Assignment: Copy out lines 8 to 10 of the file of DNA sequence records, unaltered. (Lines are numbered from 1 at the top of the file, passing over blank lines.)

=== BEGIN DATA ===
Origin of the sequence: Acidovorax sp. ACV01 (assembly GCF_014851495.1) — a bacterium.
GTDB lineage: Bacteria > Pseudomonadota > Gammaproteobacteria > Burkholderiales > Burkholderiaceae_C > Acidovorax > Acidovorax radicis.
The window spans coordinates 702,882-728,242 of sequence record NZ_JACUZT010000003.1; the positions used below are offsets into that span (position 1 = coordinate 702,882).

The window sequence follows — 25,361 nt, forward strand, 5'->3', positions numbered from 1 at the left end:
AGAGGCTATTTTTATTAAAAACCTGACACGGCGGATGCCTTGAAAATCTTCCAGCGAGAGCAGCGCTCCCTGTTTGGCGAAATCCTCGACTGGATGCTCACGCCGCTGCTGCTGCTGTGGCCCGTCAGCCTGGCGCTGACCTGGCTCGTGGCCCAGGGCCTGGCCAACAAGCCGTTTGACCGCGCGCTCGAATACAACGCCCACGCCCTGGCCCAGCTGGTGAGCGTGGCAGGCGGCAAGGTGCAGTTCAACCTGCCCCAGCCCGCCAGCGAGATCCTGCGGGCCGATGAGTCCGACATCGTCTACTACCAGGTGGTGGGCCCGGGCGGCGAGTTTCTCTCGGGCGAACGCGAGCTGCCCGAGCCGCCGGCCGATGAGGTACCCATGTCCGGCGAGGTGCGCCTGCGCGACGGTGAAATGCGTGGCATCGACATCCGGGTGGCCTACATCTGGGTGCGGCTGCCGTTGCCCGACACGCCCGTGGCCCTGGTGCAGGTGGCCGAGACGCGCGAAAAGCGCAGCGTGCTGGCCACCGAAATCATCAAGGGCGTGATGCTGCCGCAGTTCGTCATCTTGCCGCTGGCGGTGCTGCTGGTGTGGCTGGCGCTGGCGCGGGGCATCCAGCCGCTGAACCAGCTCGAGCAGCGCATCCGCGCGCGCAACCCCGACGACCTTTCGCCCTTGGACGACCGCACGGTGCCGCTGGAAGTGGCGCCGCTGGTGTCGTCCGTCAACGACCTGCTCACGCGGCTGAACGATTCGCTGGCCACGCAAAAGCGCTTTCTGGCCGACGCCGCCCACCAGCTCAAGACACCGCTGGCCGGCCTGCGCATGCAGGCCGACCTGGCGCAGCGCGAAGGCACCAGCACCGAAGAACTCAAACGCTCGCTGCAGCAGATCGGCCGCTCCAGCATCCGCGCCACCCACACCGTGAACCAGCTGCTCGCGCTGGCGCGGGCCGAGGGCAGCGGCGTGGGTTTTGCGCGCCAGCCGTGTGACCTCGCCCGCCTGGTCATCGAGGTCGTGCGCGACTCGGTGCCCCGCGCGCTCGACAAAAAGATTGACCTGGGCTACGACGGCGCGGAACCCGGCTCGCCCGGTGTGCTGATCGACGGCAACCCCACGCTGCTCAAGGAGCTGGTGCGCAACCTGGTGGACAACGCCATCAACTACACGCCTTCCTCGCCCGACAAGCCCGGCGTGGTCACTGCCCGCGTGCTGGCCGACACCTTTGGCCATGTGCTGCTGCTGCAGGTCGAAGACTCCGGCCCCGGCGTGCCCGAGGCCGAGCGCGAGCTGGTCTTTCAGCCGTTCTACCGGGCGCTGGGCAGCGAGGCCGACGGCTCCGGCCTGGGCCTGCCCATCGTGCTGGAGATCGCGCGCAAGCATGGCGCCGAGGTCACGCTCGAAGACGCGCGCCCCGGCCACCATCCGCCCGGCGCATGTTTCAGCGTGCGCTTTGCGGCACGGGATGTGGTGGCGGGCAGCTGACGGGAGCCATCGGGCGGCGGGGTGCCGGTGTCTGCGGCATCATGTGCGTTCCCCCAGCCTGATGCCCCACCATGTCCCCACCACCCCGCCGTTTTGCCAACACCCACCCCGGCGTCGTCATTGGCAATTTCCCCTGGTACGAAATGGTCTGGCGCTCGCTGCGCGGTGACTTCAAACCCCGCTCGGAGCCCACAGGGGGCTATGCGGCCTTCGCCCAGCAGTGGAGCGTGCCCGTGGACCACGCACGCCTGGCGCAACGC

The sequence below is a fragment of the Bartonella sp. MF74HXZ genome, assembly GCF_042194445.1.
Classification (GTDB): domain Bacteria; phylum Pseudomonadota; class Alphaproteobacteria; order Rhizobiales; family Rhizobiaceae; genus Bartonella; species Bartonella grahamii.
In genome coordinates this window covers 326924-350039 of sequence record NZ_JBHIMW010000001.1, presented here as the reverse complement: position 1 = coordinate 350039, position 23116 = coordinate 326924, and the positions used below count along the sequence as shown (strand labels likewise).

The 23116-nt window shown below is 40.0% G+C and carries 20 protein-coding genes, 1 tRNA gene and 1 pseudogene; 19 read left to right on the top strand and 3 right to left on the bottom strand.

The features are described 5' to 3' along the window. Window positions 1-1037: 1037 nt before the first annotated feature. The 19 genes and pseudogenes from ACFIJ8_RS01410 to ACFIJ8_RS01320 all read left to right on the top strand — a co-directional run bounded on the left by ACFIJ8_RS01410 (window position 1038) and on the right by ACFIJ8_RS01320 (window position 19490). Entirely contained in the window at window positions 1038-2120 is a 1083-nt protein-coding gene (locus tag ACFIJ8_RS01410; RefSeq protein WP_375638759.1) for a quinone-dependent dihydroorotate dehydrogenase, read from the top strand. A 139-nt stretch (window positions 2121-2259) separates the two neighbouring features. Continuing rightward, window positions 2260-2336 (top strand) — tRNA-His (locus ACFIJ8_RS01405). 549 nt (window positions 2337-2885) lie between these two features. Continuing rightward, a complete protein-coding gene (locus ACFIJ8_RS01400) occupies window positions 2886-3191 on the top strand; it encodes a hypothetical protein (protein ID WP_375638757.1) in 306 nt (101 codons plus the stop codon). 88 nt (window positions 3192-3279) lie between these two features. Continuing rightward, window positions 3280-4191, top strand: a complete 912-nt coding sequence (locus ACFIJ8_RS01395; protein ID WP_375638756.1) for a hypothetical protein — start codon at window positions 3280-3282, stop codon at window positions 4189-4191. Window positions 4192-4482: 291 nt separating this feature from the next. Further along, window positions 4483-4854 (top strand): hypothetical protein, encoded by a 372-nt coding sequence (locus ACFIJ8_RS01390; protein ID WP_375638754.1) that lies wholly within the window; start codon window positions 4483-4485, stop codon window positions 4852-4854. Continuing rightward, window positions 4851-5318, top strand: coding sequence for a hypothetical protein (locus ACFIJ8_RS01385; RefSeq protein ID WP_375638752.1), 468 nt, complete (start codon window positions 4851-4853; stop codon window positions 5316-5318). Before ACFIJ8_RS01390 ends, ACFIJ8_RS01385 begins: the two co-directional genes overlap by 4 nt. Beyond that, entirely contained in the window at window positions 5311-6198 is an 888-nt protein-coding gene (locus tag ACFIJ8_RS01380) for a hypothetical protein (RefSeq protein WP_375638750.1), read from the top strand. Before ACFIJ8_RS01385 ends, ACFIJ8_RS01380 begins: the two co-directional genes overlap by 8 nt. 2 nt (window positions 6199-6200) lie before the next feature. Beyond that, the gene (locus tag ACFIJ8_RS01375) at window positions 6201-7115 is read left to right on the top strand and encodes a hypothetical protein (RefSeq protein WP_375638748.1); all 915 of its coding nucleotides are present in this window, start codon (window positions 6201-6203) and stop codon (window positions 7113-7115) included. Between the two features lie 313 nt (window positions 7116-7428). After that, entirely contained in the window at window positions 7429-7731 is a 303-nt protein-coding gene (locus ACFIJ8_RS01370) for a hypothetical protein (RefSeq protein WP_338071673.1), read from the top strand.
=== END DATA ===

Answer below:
In genome coordinates this window covers 326924-350039 of sequence record NZ_JBHIMW010000001.1, presented here as the reverse complement: position 1 = coordinate 350039, position 23116 = coordinate 326924, and the positions used below count along the sequence as shown (strand labels likewise).

The 23116-nt window shown below is 40.0% G+C and carries 20 protein-coding genes, 1 tRNA gene and 1 pseudogene; 19 read left to right on the top strand and 3 right to left on the bottom strand.

The features are described 5' to 3' along the window. Window positions 1-1037: 1037 nt before the first annotated feature. The 19 genes and pseudogenes from ACFIJ8_RS01410 to ACFIJ8_RS01320 all read left to right on the top strand — a co-directional run bounded on the left by ACFIJ8_RS01410 (window position 1038) and on the right by ACFIJ8_RS01320 (window position 19490). Entirely contained in the window at window positions 1038-2120 is a 1083-nt protein-coding gene (locus tag ACFIJ8_RS01410; RefSeq protein WP_375638759.1) for a quinone-dependent dihydroorotate dehydrogenase, read from the top strand. A 139-nt stretch (window positions 2121-2259) separates the two neighbouring features. Continuing rightward, window positions 2260-2336 (top strand) — tRNA-His (locus ACFIJ8_RS01405). 549 nt (window positions 2337-2885) lie between these two features. Continuing rightward, a complete protein-coding gene (locus ACFIJ8_RS01400) occupies window positions 2886-3191 on the top strand; it encodes a hypothetical protein (protein ID WP_375638757.1) in 306 nt (101 codons plus the stop codon). 88 nt (window positions 3192-3279) lie between these two features. Continuing rightward, window positions 3280-4191, top strand: a complete 912-nt coding sequence (locus ACFIJ8_RS01395; protein ID WP_375638756.1) for a hypothetical protein — start codon at window positions 3280-3282, stop codon at window positions 4189-4191. Window positions 4192-4482: 291 nt separating this feature from the next. Further along, window positions 4483-4854 (top strand): hypothetical protein, encoded by a 372-nt coding sequence (locus ACFIJ8_RS01390; protein ID WP_375638754.1) that lies wholly within the window; start codon window positions 4483-4485, stop codon window positions 4852-4854. Continuing rightward, window positions 4851-5318, top strand: coding sequence for a hypothetical protein (locus ACFIJ8_RS01385; RefSeq protein ID WP_375638752.1), 468 nt, complete (start codon window positions 4851-4853; stop codon window positions 5316-5318). Before ACFIJ8_RS01390 ends, ACFIJ8_RS01385 begins: the two co-directional genes overlap by 4 nt. Beyond that, entirely contained in the window at window positions 5311-6198 is an 888-nt protein-coding gene (locus tag ACFIJ8_RS01380) for a hypothetical protein (RefSeq protein WP_375638750.1), read from the top strand. Before ACFIJ8_RS01385 ends, ACFIJ8_RS01380 begins: the two co-directional genes overlap by 8 nt. 2 nt (window positions 6199-6200) lie before the next feature. Beyond that, the gene (locus tag ACFIJ8_RS01375) at window positions 6201-7115 is read left to right on the top strand and encodes a hypothetical protein (RefSeq protein WP_375638748.1); all 915 of its coding nucleotides are present in this window, start codon (window positions 6201-6203) and stop codon (window positions 7113-7115) included. Between the two features lie 313 nt (window positions 7116-7428). After that, entirely contained in the window at window positions 7429-7731 is a 303-nt protein-coding gene (locus ACFIJ8_RS01370) for a hypothetical protein (RefSeq protein WP_338071673.1), read from the top strand.